Congestive Heart Failure

Heart failure is a condition in which the heart does not pump enough blood to meet the needs of the body’s tissues. It has many causes.

Heart failure can develop slowly over time as the result of other conditions (such as high blood pressure and coronary artery disease) that weaken the heart. It can also occur suddenly as the result of damage to the heart muscle or an acute valve problem.

Common signs and symptoms of heart failure include:

  • Fatigue
  • Shortness of breath
  • Wheezing or cough
  • Fluid retention and weight gain
  • Loss of appetite
  • Abnormally fast or slow heart rate

Treatment for heart failure depends on its severity. All patients need dietary salt restriction and other lifestyle adjustments, medication, and monitoring. People with severe heart failure may need implanted devices (such as pacemakers, implantable cardiac defibrillators, or devices that help the heart pump blood) or surgery, including heart transplantation.

Decision Making in Advanced Heart Failure

For patients with advanced heart failure, symptom relief, quality of life, and personal values are as important to consider as survival, advises the American Heart Association (AHA). The AHA notes that while technology has increased the treatment options for advanced heart failure, “doing everything is not always the right thing.” AHA guidelines emphasize a patient-centered approach to treatment and the importance of patients discussing with their doctors their preferences, expectations, and goals.

Heart failure is a clinical syndrome, not a single disease. The heart doesn’t “fail” in the sense of ceasing to beat (as occurs during cardiac arrest). Rather, inefficient pumping can be caused by a number of factors.

In classic heart failure, the heart muscle weakens, sometimes acutely (as with a big heart attack) or it weakens over the course of months or years, so that it is unable to pump out enough of the blood that enters its chambers. As a result, fluids build up in the lungs and tissues, causing congestion. This is why heart failure is also sometimes referred to as “congestive heart failure.


Heart failure has many causes and can evolve in different ways.

  • It can be a direct, latest-stage result of heart damage from one or more heart or circulation diseases.
  • It can occur over time as the heart tries to compensate for abnormalities caused by these conditions, a condition called remodeling.

In all cases, the weaker pumping action of the heart means that less blood is sent to the kidneys. The kidneys respond by retaining salt and water. This in turn increases edema (fluid buildup) in the body, which causes widespread damage.

Uncontrolled high blood pressure (hypertension) is a major cause of heart failure even in the absence of a heart attack. In fact, about 75% of cases of heart failure start with hypertension. It generally develops as follows:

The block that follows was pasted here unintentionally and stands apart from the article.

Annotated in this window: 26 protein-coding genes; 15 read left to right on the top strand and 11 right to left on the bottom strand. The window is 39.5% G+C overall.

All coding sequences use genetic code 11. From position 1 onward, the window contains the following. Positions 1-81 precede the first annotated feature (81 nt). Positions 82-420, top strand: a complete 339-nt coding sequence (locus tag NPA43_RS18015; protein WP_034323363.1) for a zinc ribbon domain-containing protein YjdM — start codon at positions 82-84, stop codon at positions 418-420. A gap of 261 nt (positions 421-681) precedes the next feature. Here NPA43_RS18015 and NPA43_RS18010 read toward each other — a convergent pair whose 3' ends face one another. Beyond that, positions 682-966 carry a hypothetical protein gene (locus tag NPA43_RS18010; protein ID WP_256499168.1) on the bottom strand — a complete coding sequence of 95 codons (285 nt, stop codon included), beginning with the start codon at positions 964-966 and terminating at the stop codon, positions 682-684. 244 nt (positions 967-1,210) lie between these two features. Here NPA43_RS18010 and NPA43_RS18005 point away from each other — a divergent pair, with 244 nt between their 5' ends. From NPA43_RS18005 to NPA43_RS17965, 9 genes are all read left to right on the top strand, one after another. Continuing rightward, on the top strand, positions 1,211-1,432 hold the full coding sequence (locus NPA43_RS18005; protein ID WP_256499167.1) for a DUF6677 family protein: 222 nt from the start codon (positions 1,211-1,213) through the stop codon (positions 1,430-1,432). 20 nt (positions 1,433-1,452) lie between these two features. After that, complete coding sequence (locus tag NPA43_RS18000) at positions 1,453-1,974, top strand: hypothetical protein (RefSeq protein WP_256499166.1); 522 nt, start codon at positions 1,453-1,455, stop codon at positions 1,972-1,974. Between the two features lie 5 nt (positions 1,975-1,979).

• The heart muscles thicken to make up for increased blood pressure
  • The force of the heart muscle contractions weakens over time, and the muscles have difficulty relaxing. This prevents the normal filling of the heart with blood

Hypertension is a disorder characterized by consistently high blood pressure. In adults, high blood pressure is diagnosed when the systolic blood pressure (the “top” number, which represents the pressure generated when the heart beats) is 130 or higher or the diastolic blood pressure (the “bottom” number, which represents the pressure in the vessels when the heart is at rest) is 80 or higher.

Coronary artery disease is the result of a process called atherosclerosis (commonly called “hardening of the arteries”). It is the most common cause of heart attack and involves the buildup of cholesterol in the arteries, with inflammation and injury in the cells of the blood vessels. The arteries narrow and become brittle. Heart failure in such cases most often results from a pumping defect in the left side of the heart. But both sides can be affected.

People often survive heart attacks. But many eventually develop heart failure from the damage the attack does to the heart muscles. 

Valvular Heart Disease 

The valves of the heart control the flow of blood leaving and entering the heart. Abnormalities can make it more difficult to get through a valve (stenosis) or cause blood to leak back through a valve (regurgitation or leaking).

In the past, rheumatic fever, which scars the heart valves and prevents them from functioning properly, was a major cause of death from heart failure. Fortunately, antibiotics and other advances have now made this disease a minor cause of heart failure in industrialized nations. Birth defects may also cause abnormal valvular development. Although more children born with heart defects are now living to adulthood, they still face a higher than average risk for heart failure as they age. 

Cardiomyopathy is a disorder in which something has made the heart muscle abnormal and weakened, generally resulting in heart failure. There are several different types of cardiomyopathy. Injury to the heart muscles may cause the heart muscles to thin out (dilate) or become too thick (become hypertrophic). In either case, the heart doesn’t pump correctly. A viral infection involving the heart muscle (viral myocarditis) is a rare viral infection that involves the heart muscle and can produce either temporary or permanent heart muscle damage. 

Risk Factors 

Coronary artery disease, heart attack, and high blood pressure are the main causes and risk factors of heart failure. Other diseases that damage or weaken the heart muscle or heart valves can also cause heart failure. Heart failure is most common in people over age 65, African-Americans, and women.